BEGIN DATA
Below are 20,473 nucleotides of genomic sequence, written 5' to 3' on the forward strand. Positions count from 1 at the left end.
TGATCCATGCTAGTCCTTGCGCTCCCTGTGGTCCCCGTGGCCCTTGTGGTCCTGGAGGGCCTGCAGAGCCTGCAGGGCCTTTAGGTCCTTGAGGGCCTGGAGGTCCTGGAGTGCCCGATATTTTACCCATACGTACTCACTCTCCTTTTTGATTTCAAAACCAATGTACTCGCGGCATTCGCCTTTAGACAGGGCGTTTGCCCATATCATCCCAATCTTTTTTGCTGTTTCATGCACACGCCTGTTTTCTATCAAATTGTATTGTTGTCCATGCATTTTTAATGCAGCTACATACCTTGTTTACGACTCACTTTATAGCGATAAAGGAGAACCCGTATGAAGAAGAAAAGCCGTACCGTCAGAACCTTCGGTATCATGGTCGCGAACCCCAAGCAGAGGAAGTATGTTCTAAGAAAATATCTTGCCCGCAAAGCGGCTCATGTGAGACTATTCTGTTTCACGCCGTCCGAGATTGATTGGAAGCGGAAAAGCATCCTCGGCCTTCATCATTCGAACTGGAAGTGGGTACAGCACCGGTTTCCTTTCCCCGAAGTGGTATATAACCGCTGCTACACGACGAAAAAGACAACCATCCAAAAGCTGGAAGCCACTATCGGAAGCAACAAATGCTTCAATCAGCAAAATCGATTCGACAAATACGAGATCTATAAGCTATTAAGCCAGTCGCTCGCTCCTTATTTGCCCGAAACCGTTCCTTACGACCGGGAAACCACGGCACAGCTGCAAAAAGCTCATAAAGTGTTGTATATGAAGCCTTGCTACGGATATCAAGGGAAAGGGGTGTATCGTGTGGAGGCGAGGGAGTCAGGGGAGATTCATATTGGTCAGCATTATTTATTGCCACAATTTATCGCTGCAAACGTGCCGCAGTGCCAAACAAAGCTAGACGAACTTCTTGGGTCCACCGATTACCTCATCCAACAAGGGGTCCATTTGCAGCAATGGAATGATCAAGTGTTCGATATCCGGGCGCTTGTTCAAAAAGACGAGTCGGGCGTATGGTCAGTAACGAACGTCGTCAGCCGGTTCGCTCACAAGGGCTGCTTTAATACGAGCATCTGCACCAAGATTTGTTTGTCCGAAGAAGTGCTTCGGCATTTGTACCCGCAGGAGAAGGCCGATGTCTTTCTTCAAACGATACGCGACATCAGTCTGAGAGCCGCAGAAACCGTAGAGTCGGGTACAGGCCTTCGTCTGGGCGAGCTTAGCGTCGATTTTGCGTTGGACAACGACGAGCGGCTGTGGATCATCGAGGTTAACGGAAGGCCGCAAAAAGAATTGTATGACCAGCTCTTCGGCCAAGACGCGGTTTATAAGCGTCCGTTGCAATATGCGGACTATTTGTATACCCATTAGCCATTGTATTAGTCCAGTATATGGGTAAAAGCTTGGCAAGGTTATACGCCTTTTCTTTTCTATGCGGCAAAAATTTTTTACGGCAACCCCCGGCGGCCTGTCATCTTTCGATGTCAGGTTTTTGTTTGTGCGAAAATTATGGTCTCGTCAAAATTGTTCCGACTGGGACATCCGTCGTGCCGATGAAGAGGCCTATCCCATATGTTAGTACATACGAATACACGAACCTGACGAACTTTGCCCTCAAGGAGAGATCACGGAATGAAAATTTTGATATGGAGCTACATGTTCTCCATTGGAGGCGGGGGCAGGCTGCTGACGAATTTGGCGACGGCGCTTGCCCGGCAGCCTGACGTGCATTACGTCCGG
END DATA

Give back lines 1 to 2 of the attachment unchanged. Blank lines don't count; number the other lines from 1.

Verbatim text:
Below are 20,473 nucleotides of genomic sequence, written 5' to 3' on the forward strand. Positions count from 1 at the left end.
TGATCCATGCTAGTCCTTGCGCTCCCTGTGGTCCCCGTGGCCCTTGTGGTCCTGGAGGGCCTGCAGAGCCTGCAGGGCCTTTAGGTCCTTGAGGGCCTGGAGGTCCTGGAGTGCCCGATATTTTACCCATACGTACTCACTCTCCTTTTTGATTTCAAAACCAATGTACTCGCGGCATTCGCCTTTAGACAGGGCGTTTGCCCATATCATCCCAATCTTTTTTGCTGTTTCATGCACACGCCTGTTTTCTATCAAATTGTATTGTTGTCCATGCATTTTTAATGCAGCTACATACCTTGTTTACGACTCACTTTATAGCGATAAAGGAGAACCCGTATGAAGAAGAAAAGCCGTACCGTCAGAACCTTCGGTATCATGGTCGCGAACCCCAAGCAGAGGAAGTATGTTCTAAGAAAATATCTTGCCCGCAAAGCGGCTCATGTGAGACTATTCTGTTTCACGCCGTCCGAGATTGATTGGAAGCGGAAAAGCATCCTCGGCCTTCATCATTCGAACTGGAAGTGGGTACAGCACCGGTTTCCTTTCCCCGAAGTGGTATATAACCGCTGCTACACGACGAAAAAGACAACCATCCAAAAGCTGGAAGCCACTATCGGAAGCAACAAATGCTTCAATCAGCAAAATCGATTCGACAAATACGAGATCTATAAGCTATTAAGCCAGTCGCTCGCTCCTTATTTGCCCGAAACCGTTCCTTACGACCGGGAAACCACGGCACAGCTGCAAAAAGCTCATAAAGTGTTGTATATGAAGCCTTGCTACGGATATCAAGGGAAAGGGGTGTATCGTGTGGAGGCGAGGGAGTCAGGGGAGATTCATATTGGTCAGCATTATTTATTGCCACAATTTATCGCTGCAAACGTGCCGCAGTGCCAAACAAAGCTAGACGAACTTCTTGGGTCCACCGATTACCTCATCCAACAAGGGGTCCATTTGCAGCAATGGAATGATCAAGTGTTCGATATCCGGGCGCTTGTTCAAAAAGACGAGTCGGGCGTATGGTCAGTAACGAACGTCGTCAGCCGGTTCGCTCACAAGGGCTGCTTTAATACGAGCATCTGCACCAAGATTTGTTTGTCCGAAGAAGTGCTTCGGCATTTGTACCCGCAGGAGAAGGCCGATGTCTTTCTTCAAACGATACGCGACATCAGTCTGAGAGCCGCAGAAACCGTAGAGTCGGGTACAGGCCTTCGTCTGGGCGAGCTTAGCGTCGATTTTGCGTTGGACAACGACGAGCGGCTGTGGATCATCGAGGTTAACGGAAGGCCGCAAAAAGAATTGTATGACCAGCTCTTCGGCCAAGACGCGGTTTATAAGCGTCCGTTGCAATATGCGGACTATTTGTATACCCATTAGCCATTGTATTAGTCCAGTATATGGGTAAAAGCTTGGCAAGGTTATACGCCTTTTCTTTTCTATGCGGCAAAAATTTTTTACGGCAACCCCCGGCGGCCTGTCATCTTTCGATGTCAGGTTTTTGTTTGTGCGAAAATTATGGTCTCGTCAAAATTGTTCCGACTGGGACATCCGTCGTGCCGATGAAGAGGCCTATCCCATATGTTAGTACATACGAATACACGAACCTGACGAACTTTGCCCTCAAGGAGAGATCACGGAATGAAAATTTTGATATGGAGCTACATGTTCTCCATTGGAGGCGGGGGCAGGCTGCTGACGAATTTGGCGACGGCGCTTGCCCGGCAGCCTGACGTGCATTACGTCCGG